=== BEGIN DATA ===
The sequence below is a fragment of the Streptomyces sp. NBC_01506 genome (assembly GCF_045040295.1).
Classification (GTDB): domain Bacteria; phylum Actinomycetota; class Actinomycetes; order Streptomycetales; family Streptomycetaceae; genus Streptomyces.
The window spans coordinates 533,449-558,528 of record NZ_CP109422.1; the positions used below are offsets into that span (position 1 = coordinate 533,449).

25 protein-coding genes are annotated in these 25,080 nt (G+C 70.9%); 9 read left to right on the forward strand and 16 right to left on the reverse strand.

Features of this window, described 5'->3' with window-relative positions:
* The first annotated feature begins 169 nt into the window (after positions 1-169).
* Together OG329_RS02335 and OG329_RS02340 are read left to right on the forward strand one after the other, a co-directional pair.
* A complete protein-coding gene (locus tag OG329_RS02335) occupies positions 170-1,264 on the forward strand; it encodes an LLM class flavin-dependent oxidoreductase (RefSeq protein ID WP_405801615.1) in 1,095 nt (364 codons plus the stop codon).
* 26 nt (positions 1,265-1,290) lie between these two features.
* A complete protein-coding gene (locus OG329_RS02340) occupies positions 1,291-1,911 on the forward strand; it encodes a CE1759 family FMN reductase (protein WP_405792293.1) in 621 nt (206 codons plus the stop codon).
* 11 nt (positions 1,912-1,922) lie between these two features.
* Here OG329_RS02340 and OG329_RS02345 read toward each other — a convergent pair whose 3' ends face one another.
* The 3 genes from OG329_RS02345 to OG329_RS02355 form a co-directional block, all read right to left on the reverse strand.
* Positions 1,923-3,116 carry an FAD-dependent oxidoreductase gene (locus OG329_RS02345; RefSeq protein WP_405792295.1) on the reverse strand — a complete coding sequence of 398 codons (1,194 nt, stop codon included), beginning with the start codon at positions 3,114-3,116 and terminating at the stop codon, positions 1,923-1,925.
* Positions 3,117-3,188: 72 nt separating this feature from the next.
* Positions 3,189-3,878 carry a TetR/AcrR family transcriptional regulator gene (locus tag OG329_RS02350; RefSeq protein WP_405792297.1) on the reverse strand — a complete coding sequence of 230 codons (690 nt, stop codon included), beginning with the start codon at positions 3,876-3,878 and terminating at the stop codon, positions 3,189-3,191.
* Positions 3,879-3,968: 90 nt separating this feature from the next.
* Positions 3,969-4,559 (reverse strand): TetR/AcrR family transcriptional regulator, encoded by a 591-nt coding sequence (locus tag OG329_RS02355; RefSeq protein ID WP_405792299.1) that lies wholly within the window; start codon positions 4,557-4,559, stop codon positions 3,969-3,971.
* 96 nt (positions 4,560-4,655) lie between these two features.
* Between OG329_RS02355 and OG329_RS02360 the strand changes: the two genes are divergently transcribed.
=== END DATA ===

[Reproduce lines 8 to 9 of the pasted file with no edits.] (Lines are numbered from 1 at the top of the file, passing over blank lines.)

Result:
* A complete protein-coding gene (locus tag OG329_RS02335) occupies positions 170-1,264 on the forward strand; it encodes an LLM class flavin-dependent oxidoreductase (RefSeq protein ID WP_405801615.1) in 1,095 nt (364 codons plus the stop codon).
* 26 nt (positions 1,265-1,290) lie between these two features.